Ancient craftsman setting up business

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A TRADITIONAL craftsman is hoping for a new lease of life in the island.

Having studied medieval engraving, metalwork, leather and woodwork for 17 years, quietly spoken Phil Hatton, 45, is now one of the leading proponents in the field.

Some of his pieces beggar belief. Take, for example, his largest commissions – a pair of nine-foot-long, 14th- century cannon, cast by hand in bronze with hand-tooled fleur de lys and artillery badges.

‘It took four men to lift the cannon into their seatings,’ explained 45-year-old Phil, originally from Leeds.

‘They are a reproduction of the main guns found in a 14th-century galleon.

‘The cradles were hand-carved using a mallet and gouger.’

According to Phil they are now magnificently displayed in a client’s garden back at home in Leeds.

Another extraordinary piece of craftsmanship is Phil’s authentic chain mail tunic with 4,000 individually forged links with a matching hand helmet with intricate gold and brass detailing.

‘I feel an affinity with the traditional ways of life,’ said Phil.

‘I learned the old black arts from a local smithy who has since died. He taught me the earliest method for fusing two pieces of cold bar together, by heating them up until red hot and then braying them with a hammer. It’s amazingly simple technology that works’

So powerful is Phil’s affinity with the ancient ways that he says he often gets flashbacks.

He described one particular memory from Viking times, saying: ‘I see myself jumping from the bow of a Viking long boat into the sea. With wet boots we do a Nordic march into battle and afterwards we collect the spoils of war – gold.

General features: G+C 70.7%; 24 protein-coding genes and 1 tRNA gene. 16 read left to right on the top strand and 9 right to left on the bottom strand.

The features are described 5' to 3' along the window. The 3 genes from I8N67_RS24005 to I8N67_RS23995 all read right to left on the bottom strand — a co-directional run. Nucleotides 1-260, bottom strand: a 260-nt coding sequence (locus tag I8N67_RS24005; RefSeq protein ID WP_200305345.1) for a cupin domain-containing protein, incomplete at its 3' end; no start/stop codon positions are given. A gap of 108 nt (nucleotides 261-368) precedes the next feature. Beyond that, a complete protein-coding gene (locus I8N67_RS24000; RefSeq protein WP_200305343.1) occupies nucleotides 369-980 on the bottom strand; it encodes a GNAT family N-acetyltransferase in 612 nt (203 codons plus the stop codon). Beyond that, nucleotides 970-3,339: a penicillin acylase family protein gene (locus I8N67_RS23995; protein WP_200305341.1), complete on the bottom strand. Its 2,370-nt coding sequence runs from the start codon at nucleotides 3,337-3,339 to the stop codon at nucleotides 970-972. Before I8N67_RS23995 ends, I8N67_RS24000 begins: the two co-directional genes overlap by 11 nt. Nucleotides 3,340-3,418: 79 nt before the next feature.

‘Then we come across a monastery where the enemy have been hiding away with the hope of finding sanctuary.’

Since his passion for ancient craft began Phil believes the value of his personal collection alone has reached more than £30,000 and he has won many prizes for his work, including one from Leeds Art Gallery and another from popular motoring show Top Gear for converting a mark II Ford Capri into a batmobile.

Phil’s creativity appears to know no bounds. Not only is he a very able seamster, he also enjoys painting. He explained: ‘I want to start painting a lot more now that I am in the Isle of Man. I have an idea for a large fantasy canvas involving the standing stones found locally.’

He is currently taking on a limited number of private commissions. Potential customers can contact him on 426135 or they can pop into Avalonis on North Quay in Douglas to find out more about his fascinating work and see some examples first hand.

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